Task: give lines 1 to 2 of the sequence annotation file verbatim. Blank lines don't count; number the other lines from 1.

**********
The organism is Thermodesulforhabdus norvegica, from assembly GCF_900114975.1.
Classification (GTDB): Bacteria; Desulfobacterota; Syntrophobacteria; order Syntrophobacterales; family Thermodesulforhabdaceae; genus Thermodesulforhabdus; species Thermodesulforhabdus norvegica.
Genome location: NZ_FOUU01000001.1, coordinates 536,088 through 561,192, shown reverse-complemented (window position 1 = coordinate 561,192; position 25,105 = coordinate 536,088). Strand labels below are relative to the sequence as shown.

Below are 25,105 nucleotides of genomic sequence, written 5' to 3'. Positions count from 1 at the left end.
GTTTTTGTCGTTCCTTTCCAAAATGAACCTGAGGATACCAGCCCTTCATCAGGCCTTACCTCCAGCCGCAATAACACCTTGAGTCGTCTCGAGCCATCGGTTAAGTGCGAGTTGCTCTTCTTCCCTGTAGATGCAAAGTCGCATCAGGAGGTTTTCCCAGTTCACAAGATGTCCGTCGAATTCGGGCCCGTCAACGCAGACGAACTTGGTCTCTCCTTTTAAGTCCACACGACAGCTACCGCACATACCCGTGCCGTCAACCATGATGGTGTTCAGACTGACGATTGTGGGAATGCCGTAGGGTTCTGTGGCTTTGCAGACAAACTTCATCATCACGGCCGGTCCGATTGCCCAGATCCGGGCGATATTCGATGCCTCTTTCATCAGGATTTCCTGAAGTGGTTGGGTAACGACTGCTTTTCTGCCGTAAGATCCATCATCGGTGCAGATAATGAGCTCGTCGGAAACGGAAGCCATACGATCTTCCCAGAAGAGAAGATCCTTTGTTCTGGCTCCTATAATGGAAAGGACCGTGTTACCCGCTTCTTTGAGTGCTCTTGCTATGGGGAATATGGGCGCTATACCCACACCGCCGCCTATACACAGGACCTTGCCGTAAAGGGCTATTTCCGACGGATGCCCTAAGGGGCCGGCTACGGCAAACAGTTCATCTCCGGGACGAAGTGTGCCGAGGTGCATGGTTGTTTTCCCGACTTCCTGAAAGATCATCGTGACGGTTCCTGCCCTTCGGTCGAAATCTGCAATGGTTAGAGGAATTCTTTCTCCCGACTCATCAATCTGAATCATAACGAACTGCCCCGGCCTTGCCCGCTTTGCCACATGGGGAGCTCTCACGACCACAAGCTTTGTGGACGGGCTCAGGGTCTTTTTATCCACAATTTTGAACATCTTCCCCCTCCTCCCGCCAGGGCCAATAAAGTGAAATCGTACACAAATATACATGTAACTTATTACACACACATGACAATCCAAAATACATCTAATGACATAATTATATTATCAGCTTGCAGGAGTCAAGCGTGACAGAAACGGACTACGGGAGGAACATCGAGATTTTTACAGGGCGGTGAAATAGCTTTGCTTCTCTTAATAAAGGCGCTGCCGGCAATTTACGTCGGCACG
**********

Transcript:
The organism is Thermodesulforhabdus norvegica, from assembly GCF_900114975.1.
Classification (GTDB): Bacteria; Desulfobacterota; Syntrophobacteria; order Syntrophobacterales; family Thermodesulforhabdaceae; genus Thermodesulforhabdus; species Thermodesulforhabdus norvegica.